Hope that helps.

just forget about three chosen people, remember their are 9 eligibale people and 3 vacant positions.

first seat at one location can be filled in 9 ways

second seat at second location in 8 ways and

3rd seat at third location in 7 ways

so the answer will be 9.8.7 = 504 ways

However if the question asks to choose three members out of 9 eligible candidates and order isnt important than the answer will be 9.8.7/1.2.3 = 84 different combinations of 3 members.

first seat at one location can be filled in 9 ways

second seat at second location in 8 ways and

3rd seat at third location in 7 ways

so the answer will be 9.8.7 = 504 ways

However if the question asks to choose three members out of 9 eligible candidates and order isnt important than the answer will be 9.8.7/1.2.3 = 84 different combinations of 3 members.

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it comes to 9C3 = 9!/(9-3)! * 3! = 84. So we have 84 possible 3 candidate combinations.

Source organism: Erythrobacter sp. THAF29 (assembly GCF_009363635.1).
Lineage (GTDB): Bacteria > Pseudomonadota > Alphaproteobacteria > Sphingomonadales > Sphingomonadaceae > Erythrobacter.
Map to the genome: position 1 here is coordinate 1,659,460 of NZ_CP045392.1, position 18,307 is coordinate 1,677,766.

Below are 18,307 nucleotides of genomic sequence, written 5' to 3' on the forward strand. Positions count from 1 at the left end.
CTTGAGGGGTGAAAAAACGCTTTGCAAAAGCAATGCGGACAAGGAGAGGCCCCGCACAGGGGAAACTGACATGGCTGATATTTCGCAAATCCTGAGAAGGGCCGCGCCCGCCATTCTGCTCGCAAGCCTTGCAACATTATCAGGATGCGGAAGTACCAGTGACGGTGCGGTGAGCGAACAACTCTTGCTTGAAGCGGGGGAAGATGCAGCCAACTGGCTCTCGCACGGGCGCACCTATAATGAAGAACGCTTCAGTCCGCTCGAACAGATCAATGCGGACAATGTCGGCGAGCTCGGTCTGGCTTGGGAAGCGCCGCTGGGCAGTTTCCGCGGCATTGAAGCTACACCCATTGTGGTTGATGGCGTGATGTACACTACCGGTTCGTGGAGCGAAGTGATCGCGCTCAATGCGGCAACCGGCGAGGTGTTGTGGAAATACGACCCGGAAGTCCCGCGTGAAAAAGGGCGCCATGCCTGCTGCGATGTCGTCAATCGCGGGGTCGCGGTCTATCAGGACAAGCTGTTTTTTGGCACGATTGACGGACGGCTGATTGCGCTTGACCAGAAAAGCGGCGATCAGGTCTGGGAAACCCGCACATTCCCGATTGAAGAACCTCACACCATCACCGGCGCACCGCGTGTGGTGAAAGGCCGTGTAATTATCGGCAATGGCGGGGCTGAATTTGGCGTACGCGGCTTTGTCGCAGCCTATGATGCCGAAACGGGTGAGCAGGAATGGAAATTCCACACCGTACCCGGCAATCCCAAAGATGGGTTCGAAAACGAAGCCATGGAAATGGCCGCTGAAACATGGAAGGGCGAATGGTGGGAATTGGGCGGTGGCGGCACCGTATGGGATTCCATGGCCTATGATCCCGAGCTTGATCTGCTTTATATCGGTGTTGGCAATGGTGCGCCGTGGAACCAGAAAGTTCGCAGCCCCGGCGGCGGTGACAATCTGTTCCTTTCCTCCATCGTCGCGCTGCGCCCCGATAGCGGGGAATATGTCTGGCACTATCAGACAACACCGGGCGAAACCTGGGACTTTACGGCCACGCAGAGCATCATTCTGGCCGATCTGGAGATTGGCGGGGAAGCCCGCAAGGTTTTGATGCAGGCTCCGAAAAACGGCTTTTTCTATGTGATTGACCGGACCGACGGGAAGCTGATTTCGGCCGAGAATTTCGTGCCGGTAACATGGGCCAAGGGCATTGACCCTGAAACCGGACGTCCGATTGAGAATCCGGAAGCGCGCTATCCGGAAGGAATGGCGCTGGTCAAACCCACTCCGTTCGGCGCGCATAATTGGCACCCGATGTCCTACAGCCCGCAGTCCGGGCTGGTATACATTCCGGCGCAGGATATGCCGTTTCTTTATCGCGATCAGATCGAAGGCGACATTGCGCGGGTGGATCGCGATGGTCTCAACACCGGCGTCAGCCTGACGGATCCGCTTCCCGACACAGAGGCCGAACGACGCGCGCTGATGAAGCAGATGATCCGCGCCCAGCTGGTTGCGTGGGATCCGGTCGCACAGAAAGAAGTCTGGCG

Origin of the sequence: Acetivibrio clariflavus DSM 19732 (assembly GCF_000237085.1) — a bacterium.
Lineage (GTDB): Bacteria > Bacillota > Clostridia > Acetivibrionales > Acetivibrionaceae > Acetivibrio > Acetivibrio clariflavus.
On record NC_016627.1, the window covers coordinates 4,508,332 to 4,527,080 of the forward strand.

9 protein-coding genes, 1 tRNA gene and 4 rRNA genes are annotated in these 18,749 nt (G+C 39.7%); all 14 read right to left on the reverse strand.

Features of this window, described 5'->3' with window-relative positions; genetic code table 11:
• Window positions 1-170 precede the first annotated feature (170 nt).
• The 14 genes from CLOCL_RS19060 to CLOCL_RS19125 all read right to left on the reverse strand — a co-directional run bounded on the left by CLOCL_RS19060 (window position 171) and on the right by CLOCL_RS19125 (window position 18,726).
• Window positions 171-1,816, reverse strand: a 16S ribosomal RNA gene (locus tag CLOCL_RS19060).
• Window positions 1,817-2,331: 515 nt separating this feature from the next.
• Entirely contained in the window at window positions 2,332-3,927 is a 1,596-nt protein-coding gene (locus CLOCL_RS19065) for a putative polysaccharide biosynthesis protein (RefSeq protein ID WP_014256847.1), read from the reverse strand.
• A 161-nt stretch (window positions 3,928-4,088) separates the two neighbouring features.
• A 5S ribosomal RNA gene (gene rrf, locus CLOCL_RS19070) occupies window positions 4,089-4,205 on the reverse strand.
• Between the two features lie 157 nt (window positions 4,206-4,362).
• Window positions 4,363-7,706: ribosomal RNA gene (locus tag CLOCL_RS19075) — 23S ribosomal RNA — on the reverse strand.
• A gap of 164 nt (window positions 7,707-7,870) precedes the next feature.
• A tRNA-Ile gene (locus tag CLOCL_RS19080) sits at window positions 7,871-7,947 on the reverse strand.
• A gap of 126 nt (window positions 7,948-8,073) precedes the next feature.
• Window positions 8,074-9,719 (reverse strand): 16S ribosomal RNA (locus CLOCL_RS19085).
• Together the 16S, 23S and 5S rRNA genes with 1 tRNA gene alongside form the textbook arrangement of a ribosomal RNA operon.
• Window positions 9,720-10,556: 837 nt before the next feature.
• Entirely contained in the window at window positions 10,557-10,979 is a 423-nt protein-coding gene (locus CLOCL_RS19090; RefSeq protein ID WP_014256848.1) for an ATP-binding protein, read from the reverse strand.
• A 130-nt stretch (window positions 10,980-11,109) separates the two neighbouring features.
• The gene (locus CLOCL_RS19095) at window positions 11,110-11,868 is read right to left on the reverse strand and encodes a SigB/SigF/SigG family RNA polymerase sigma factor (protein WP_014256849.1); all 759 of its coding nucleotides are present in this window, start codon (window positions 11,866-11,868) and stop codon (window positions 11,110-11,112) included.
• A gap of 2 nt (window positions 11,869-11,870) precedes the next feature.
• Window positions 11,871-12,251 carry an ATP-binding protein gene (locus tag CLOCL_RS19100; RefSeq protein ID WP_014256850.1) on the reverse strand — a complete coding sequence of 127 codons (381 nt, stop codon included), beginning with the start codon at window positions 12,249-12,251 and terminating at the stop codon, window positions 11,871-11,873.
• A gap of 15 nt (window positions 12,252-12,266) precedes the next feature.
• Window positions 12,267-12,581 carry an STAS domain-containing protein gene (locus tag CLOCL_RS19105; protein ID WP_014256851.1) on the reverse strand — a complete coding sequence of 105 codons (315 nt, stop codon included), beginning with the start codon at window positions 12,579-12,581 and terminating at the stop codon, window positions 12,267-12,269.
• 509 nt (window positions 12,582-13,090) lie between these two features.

The 3 candidates (Say A, B and C) for each combination can be placed at 3 locations in the following 6 ways:

Los Angeles || New York || Boston.

1 . A || B || C

2 . A || C || B

3 . B || A || C

4 . B || C || A

5 . C || A || B

6 . C || B || A

i.e 3 candidates can be places in 3 places in 3P3 = 3! /(3-3!) = 6 ways.

Hence the total number of ways the company can select 3 candidates for 3 locations is 84*6 = 504 ways.

Hope this helps...

- jaspreetsra
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A company organized a recruiting process for 3 vacant positions of assistant manager for its product launches. The positions are available in 3 different locations: Los Angeles, New York, and Boston. The company's efforts yielded 9 eligible candidates who were open to moving to any of the 3 available cities. How many ways can the company hire 3 out of the 9 eligible candidates for assistant manager positions in its 3 locations, assuming only one assistant manager per location?

A - 180

B - 325

C - 504

D - 730

E - 1260

LA: 9 ways

NY: 8 ways

B: 7 ways

9*8*7 = 504

A - 180

B - 325

C - 504

D - 730

E - 1260

LA: 9 ways

NY: 8 ways

B: 7 ways

9*8*7 = 504

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- Johnniewales
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Objects which we had three options in step 2 I.e 3x2x1.

So we have step one multiplied by step 2.

9C3 x 3x2x1= 84x6=504